Charles Sheeler’s paintings of industrial plants, which are also based on photographs, are a hymn of praise to modern technology and to the sculptural-geometrical dimension of the buildings (for example, in the painting Silo, 1938; Conversation – Sky and Earth, 1940; Fugue, 1940), while in Haggai’s paintings the melancholy and the threat attest to a critical awakening and an ecological awareness in the face of these industrial buildings. At the end of the millennium, the word ‘factory’ has a less enthusiastic associative trail than it had at the beginning of Modernism.
At second glance, we discern that the painting does not belong to the ‘trompe l’oeil’ genre or to any kind of ‘pure realism’ (a problematic and even false concept, in my opinion). The painter has performed distinct acts of selection and editing and employed various painterly stratagems in order to clear and ‘clean’ the plants of various elements that reveal the existence of people who work in them. At the same time, he has left and illuminated the geometrical forms of the buildings themselves, as a modern sculptural presence, mostly metallic, of cubes, cylinders, and pyramids. The painting turns into a proposal for a geometrical abstract sculpture installation (which is also characteristic of the artists Pinchas Cohen Gan and Nahum Tevet, or the Minimalist artists of the seventies – Sol LeWitt, Carl André or Donald Judd).
On concluding his studies, Haggai traveled to Italy for a month, in order to directly view several of the most significant works of the painters of the early Renaissance, especially Piero della Francesca and Fra Angelico, whom he had read about in the course of his studies. As he recounts, “The strongest experience I had was looking at Fra Angelico’s paintings at the San Marco Monastery, in Florence, particularly The Annunciation from 1455. Afterwards I read almost everything available about his painting and I feel that this has had a considerable influence on my paintings.”
In The Annunciation, Fra Angelico conducts the viewer’s gaze and directs it from the forward plane of the painting to the inner plane, to the rear window in the distance. Rhythms of columns and arches create a frame, which bounds the closed composition and tightens the dialogue or separation between the angel and the Madonna. On the one hand, each of the figures is bounded within its own architectural form. On the other hand, the painter creates eye contact between the two figures by means of various lines (on the walls and the floor). A stoic tranquility pervades the painting, as though time has stopped. When we compare and ‘adapt’ these elements to Haggai’s paintings, we begin to understand why he was so moved by Fra Angelico’s painting, which marked for him the way he had been looking for.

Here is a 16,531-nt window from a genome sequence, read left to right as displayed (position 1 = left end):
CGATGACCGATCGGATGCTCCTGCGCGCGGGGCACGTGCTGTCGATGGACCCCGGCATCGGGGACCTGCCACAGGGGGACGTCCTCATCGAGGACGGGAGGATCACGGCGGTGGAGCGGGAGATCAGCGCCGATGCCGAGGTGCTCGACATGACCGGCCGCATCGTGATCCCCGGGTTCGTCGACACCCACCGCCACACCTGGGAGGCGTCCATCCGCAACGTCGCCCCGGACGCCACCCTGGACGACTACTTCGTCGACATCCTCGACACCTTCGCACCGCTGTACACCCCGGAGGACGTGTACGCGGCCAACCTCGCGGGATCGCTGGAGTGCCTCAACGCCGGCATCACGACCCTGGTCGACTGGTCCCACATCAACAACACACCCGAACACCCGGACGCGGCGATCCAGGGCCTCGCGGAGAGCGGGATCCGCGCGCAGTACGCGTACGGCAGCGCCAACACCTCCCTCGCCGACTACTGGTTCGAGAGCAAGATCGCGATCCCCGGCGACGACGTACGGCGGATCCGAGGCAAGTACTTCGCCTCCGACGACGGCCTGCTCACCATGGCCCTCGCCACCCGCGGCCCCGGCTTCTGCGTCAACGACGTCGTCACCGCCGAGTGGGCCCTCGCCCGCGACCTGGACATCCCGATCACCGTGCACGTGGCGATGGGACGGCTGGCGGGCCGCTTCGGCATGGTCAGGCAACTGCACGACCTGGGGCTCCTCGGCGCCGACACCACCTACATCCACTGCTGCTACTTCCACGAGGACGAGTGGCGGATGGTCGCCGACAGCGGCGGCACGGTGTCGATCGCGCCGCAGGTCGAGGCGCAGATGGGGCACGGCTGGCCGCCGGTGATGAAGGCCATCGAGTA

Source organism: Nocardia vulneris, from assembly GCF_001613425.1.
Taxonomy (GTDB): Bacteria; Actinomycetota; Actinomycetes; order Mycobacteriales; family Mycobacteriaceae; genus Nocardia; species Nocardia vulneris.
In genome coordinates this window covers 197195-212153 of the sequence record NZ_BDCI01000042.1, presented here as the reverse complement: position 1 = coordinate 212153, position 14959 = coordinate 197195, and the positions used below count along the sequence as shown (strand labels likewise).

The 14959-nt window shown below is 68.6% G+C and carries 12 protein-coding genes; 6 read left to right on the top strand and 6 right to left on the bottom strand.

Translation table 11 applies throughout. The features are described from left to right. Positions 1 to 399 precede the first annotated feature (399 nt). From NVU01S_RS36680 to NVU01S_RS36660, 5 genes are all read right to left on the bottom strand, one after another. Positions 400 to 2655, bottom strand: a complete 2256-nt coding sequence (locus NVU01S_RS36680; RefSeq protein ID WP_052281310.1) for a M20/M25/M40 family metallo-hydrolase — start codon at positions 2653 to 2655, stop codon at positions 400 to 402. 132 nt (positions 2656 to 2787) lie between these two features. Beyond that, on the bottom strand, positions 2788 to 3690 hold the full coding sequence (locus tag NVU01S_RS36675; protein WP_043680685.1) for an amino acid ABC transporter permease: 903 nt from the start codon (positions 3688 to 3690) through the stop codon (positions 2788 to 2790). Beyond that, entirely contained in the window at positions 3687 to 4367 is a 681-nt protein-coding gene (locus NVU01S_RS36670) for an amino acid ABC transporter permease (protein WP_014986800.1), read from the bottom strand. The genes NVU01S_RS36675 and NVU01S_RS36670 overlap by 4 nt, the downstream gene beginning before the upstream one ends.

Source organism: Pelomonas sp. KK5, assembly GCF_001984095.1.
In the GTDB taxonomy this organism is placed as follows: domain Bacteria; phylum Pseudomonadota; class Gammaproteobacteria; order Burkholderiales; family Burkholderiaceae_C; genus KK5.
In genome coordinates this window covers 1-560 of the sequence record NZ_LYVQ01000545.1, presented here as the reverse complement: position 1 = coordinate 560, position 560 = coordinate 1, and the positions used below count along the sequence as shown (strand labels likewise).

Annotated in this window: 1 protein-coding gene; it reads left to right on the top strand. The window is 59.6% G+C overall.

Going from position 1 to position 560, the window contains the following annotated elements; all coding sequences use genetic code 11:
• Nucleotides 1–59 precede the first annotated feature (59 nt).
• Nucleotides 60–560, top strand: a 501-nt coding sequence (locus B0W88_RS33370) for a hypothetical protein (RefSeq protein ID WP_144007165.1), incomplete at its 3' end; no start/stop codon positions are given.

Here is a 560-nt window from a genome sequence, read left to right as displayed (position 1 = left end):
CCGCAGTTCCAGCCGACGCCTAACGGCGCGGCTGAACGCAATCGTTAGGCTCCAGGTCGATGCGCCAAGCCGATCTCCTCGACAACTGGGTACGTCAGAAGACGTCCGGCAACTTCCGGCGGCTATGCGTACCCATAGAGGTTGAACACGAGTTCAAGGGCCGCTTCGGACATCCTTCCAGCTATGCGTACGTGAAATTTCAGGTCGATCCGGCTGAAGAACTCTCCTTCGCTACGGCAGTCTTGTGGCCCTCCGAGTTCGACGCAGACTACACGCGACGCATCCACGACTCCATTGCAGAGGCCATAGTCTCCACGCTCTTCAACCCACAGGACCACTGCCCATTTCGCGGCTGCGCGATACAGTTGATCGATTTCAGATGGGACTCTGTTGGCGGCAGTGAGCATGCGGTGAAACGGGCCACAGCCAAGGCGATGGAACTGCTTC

At this stage, Haggai decided to stop painting industrial plants and to change the format of the painting from an oblong to a square, in order to limit the viewer’s field of vision. Haggai: “The change in the field of vision is also an attempt to direct and limit the viewer’s interpretation, not to leave things too ‘open’. Umberto Eco’s books and essays about semiotics and the limits of interpretation were a source of inspiration for this.”
The first square painting is based on a black-and-white photograph that was probably taken by Paul Klee in the course of his trip to Tunis with August Macke. The photograph shows August Macke, dressed in a coat, standing on the deck of a ship. Haggai, in his painting, preserved the hues of the photograph, but ‘cleaned’ parts of it, ‘closed’ the picture in a square format, and emphasized the sculptural forms of the portions of the ship. The resulting image is also one of a scientist or an industrialist standing at the center of a strange laboratory or industrial plant. Haggai’s motive sounds somewhat nostalgic: “I just had to paint this photograph and join Klee and Macke on their journey to the East, to something primal.” After the event, however, this painting in fact joins the inward mental journey which begins with the ‘body’ of the buildings and ends with a penetration into the inside of the body.